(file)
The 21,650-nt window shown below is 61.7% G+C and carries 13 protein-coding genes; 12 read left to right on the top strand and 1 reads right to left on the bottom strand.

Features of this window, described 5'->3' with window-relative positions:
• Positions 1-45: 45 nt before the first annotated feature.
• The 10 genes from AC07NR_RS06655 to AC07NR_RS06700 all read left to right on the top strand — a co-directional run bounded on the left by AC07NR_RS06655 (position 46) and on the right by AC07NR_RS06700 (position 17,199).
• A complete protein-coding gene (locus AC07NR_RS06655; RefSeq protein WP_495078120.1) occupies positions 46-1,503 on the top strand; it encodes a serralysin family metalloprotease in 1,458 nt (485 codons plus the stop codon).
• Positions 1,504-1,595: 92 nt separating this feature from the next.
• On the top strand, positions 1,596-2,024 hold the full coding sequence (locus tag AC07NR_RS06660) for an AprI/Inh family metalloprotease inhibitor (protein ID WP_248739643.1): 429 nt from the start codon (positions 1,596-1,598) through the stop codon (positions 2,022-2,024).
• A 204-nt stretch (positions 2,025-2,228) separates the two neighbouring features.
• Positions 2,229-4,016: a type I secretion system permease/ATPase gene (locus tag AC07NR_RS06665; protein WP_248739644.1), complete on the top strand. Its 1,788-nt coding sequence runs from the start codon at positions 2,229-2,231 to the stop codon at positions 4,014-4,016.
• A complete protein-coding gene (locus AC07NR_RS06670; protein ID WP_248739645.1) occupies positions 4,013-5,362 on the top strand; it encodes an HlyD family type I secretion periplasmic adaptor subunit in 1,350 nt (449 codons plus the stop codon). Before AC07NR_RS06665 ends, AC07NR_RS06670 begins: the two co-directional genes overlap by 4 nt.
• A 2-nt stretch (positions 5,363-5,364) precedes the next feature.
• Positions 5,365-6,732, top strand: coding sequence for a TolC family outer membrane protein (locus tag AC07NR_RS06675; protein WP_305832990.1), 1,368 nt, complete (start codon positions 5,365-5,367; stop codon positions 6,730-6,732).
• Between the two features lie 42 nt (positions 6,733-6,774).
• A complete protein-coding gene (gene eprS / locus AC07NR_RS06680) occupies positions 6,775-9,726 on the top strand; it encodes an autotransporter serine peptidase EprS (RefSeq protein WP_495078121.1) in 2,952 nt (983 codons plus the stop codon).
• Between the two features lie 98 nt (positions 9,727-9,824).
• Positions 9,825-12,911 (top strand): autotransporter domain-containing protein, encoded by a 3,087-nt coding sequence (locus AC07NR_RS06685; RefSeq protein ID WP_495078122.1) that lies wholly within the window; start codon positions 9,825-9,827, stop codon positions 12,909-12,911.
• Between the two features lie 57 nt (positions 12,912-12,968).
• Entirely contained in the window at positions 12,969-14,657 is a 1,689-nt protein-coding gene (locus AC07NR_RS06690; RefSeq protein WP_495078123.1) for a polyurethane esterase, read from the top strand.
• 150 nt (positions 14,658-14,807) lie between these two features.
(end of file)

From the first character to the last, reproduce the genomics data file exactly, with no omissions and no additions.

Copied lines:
The 21,650-nt window shown below is 61.7% G+C and carries 13 protein-coding genes; 12 read left to right on the top strand and 1 reads right to left on the bottom strand.

Features of this window, described 5'->3' with window-relative positions:
• Positions 1-45: 45 nt before the first annotated feature.
• The 10 genes from AC07NR_RS06655 to AC07NR_RS06700 all read left to right on the top strand — a co-directional run bounded on the left by AC07NR_RS06655 (position 46) and on the right by AC07NR_RS06700 (position 17,199).
• A complete protein-coding gene (locus AC07NR_RS06655; RefSeq protein WP_495078120.1) occupies positions 46-1,503 on the top strand; it encodes a serralysin family metalloprotease in 1,458 nt (485 codons plus the stop codon).
• Positions 1,504-1,595: 92 nt separating this feature from the next.
• On the top strand, positions 1,596-2,024 hold the full coding sequence (locus tag AC07NR_RS06660) for an AprI/Inh family metalloprotease inhibitor (protein ID WP_248739643.1): 429 nt from the start codon (positions 1,596-1,598) through the stop codon (positions 2,022-2,024).
• A 204-nt stretch (positions 2,025-2,228) separates the two neighbouring features.
• Positions 2,229-4,016: a type I secretion system permease/ATPase gene (locus tag AC07NR_RS06665; protein WP_248739644.1), complete on the top strand. Its 1,788-nt coding sequence runs from the start codon at positions 2,229-2,231 to the stop codon at positions 4,014-4,016.
• A complete protein-coding gene (locus AC07NR_RS06670; protein ID WP_248739645.1) occupies positions 4,013-5,362 on the top strand; it encodes an HlyD family type I secretion periplasmic adaptor subunit in 1,350 nt (449 codons plus the stop codon). Before AC07NR_RS06665 ends, AC07NR_RS06670 begins: the two co-directional genes overlap by 4 nt.
• A 2-nt stretch (positions 5,363-5,364) precedes the next feature.
• Positions 5,365-6,732, top strand: coding sequence for a TolC family outer membrane protein (locus tag AC07NR_RS06675; protein WP_305832990.1), 1,368 nt, complete (start codon positions 5,365-5,367; stop codon positions 6,730-6,732).
• Between the two features lie 42 nt (positions 6,733-6,774).
• A complete protein-coding gene (gene eprS / locus AC07NR_RS06680) occupies positions 6,775-9,726 on the top strand; it encodes an autotransporter serine peptidase EprS (RefSeq protein WP_495078121.1) in 2,952 nt (983 codons plus the stop codon).
• Between the two features lie 98 nt (positions 9,727-9,824).
• Positions 9,825-12,911 (top strand): autotransporter domain-containing protein, encoded by a 3,087-nt coding sequence (locus AC07NR_RS06685; RefSeq protein ID WP_495078122.1) that lies wholly within the window; start codon positions 9,825-9,827, stop codon positions 12,909-12,911.
• Between the two features lie 57 nt (positions 12,912-12,968).
• Entirely contained in the window at positions 12,969-14,657 is a 1,689-nt protein-coding gene (locus AC07NR_RS06690; RefSeq protein WP_495078123.1) for a polyurethane esterase, read from the top strand.
• 150 nt (positions 14,658-14,807) lie between these two features.